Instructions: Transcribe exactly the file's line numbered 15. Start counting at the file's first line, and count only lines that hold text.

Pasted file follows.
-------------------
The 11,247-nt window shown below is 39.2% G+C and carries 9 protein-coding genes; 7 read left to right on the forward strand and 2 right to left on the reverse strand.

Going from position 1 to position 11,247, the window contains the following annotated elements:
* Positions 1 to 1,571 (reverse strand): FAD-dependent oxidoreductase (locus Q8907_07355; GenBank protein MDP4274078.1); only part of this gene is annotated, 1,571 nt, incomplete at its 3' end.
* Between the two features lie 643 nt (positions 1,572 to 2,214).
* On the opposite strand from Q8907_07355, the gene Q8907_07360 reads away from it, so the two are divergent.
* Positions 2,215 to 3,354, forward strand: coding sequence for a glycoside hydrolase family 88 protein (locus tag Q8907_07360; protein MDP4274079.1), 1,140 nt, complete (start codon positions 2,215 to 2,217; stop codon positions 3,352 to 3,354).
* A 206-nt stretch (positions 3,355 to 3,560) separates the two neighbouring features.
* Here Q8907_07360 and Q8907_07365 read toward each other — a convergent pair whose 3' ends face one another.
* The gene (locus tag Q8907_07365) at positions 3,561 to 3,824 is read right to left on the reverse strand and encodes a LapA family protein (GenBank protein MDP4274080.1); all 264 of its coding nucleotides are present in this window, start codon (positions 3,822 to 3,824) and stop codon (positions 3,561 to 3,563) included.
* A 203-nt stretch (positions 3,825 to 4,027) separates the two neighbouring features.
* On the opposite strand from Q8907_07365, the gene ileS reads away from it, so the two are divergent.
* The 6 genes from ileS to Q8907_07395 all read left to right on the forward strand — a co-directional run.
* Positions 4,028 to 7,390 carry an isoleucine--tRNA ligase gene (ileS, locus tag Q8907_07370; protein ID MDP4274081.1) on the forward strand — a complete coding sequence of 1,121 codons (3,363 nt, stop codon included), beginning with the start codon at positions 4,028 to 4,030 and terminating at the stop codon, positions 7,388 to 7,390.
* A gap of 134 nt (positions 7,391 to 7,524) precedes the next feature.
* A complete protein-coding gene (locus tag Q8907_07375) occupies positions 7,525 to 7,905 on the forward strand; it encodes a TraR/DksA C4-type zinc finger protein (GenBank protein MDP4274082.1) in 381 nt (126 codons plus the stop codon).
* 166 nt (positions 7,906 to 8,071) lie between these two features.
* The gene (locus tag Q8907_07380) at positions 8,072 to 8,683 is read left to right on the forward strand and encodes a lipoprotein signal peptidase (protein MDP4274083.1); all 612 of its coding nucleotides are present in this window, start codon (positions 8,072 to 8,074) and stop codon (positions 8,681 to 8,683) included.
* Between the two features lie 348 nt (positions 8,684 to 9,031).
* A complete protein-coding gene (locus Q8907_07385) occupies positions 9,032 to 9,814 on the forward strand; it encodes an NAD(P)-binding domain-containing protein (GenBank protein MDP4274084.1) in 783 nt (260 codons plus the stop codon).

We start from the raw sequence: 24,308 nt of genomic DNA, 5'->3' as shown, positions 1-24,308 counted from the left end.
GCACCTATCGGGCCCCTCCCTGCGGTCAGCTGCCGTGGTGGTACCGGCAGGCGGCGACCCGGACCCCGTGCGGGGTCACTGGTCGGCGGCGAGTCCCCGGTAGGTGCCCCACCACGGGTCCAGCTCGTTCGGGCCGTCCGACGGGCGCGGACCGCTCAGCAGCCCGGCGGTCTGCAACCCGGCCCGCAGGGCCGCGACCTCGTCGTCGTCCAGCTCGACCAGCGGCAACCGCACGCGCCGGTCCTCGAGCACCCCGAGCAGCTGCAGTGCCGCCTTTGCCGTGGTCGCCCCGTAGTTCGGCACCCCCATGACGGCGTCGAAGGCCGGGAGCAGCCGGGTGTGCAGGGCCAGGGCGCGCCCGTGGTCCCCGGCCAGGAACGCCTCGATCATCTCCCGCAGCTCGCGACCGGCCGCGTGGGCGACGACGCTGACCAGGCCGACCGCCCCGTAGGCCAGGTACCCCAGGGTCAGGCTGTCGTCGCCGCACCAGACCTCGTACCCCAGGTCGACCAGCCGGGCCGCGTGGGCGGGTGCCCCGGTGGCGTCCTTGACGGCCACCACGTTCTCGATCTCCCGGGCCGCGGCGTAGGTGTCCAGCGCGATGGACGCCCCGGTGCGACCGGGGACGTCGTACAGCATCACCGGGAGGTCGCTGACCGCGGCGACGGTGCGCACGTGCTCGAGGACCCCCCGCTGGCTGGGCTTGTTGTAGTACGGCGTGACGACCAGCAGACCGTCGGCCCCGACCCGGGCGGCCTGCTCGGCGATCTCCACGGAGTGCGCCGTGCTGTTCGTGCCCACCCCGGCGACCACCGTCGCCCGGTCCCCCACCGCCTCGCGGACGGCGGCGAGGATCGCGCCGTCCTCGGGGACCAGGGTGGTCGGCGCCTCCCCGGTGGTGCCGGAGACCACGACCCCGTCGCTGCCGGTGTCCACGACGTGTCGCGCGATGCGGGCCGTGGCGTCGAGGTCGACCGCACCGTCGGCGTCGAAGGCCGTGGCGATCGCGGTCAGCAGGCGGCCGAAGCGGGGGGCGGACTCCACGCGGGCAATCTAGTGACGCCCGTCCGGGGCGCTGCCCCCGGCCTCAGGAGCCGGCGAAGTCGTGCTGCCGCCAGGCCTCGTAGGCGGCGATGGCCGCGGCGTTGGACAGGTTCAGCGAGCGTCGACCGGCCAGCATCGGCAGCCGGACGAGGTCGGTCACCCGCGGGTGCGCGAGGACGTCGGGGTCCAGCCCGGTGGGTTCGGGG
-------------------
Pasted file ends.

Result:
* A complete protein-coding gene (locus tag Q8907_07375) occupies positions 7,525 to 7,905 on the forward strand; it encodes a TraR/DksA C4-type zinc finger protein (GenBank protein MDP4274082.1) in 381 nt (126 codons plus the stop codon).